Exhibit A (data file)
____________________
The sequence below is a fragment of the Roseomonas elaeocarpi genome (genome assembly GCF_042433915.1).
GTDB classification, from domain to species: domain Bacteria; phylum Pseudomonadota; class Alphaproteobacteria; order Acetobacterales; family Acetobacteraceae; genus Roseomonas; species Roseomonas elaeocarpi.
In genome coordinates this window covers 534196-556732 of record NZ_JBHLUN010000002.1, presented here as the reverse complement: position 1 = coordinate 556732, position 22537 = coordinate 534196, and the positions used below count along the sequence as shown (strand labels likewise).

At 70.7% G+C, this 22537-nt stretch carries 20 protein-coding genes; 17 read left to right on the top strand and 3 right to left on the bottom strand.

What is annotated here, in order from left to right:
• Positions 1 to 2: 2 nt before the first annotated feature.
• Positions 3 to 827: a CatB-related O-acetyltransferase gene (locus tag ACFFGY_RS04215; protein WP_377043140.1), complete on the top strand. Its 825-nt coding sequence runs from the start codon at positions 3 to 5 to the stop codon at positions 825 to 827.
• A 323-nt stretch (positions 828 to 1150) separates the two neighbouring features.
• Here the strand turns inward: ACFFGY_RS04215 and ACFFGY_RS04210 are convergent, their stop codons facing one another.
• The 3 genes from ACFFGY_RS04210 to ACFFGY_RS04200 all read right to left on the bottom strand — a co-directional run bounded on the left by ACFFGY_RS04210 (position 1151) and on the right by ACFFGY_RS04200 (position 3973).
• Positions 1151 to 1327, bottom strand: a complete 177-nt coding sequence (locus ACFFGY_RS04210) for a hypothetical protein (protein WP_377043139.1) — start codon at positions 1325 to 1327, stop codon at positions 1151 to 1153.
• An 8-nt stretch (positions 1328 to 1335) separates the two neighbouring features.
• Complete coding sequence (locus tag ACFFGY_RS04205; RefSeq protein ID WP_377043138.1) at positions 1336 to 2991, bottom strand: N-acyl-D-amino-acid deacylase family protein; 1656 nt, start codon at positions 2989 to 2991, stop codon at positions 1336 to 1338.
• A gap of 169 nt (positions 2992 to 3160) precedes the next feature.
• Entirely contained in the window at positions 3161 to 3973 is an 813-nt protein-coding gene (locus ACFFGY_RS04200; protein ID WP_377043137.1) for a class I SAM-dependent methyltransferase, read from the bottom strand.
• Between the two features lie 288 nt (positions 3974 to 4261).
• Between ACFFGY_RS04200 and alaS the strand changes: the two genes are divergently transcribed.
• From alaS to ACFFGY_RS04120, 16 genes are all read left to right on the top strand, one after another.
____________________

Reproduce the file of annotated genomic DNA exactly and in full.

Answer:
The sequence below is a fragment of the Roseomonas elaeocarpi genome (genome assembly GCF_042433915.1).
GTDB classification, from domain to species: domain Bacteria; phylum Pseudomonadota; class Alphaproteobacteria; order Acetobacterales; family Acetobacteraceae; genus Roseomonas; species Roseomonas elaeocarpi.
In genome coordinates this window covers 534196-556732 of record NZ_JBHLUN010000002.1, presented here as the reverse complement: position 1 = coordinate 556732, position 22537 = coordinate 534196, and the positions used below count along the sequence as shown (strand labels likewise).

At 70.7% G+C, this 22537-nt stretch carries 20 protein-coding genes; 17 read left to right on the top strand and 3 right to left on the bottom strand.

What is annotated here, in order from left to right:
• Positions 1 to 2: 2 nt before the first annotated feature.
• Positions 3 to 827: a CatB-related O-acetyltransferase gene (locus tag ACFFGY_RS04215; protein WP_377043140.1), complete on the top strand. Its 825-nt coding sequence runs from the start codon at positions 3 to 5 to the stop codon at positions 825 to 827.
• A 323-nt stretch (positions 828 to 1150) separates the two neighbouring features.
• Here the strand turns inward: ACFFGY_RS04215 and ACFFGY_RS04210 are convergent, their stop codons facing one another.
• The 3 genes from ACFFGY_RS04210 to ACFFGY_RS04200 all read right to left on the bottom strand — a co-directional run bounded on the left by ACFFGY_RS04210 (position 1151) and on the right by ACFFGY_RS04200 (position 3973).
• Positions 1151 to 1327, bottom strand: a complete 177-nt coding sequence (locus ACFFGY_RS04210) for a hypothetical protein (protein WP_377043139.1) — start codon at positions 1325 to 1327, stop codon at positions 1151 to 1153.
• An 8-nt stretch (positions 1328 to 1335) separates the two neighbouring features.
• Complete coding sequence (locus tag ACFFGY_RS04205; RefSeq protein ID WP_377043138.1) at positions 1336 to 2991, bottom strand: N-acyl-D-amino-acid deacylase family protein; 1656 nt, start codon at positions 2989 to 2991, stop codon at positions 1336 to 1338.
• A gap of 169 nt (positions 2992 to 3160) precedes the next feature.
• Entirely contained in the window at positions 3161 to 3973 is an 813-nt protein-coding gene (locus ACFFGY_RS04200; protein ID WP_377043137.1) for a class I SAM-dependent methyltransferase, read from the bottom strand.
• Between the two features lie 288 nt (positions 3974 to 4261).
• Between ACFFGY_RS04200 and alaS the strand changes: the two genes are divergently transcribed.
• From alaS to ACFFGY_RS04120, 16 genes are all read left to right on the top strand, one after another.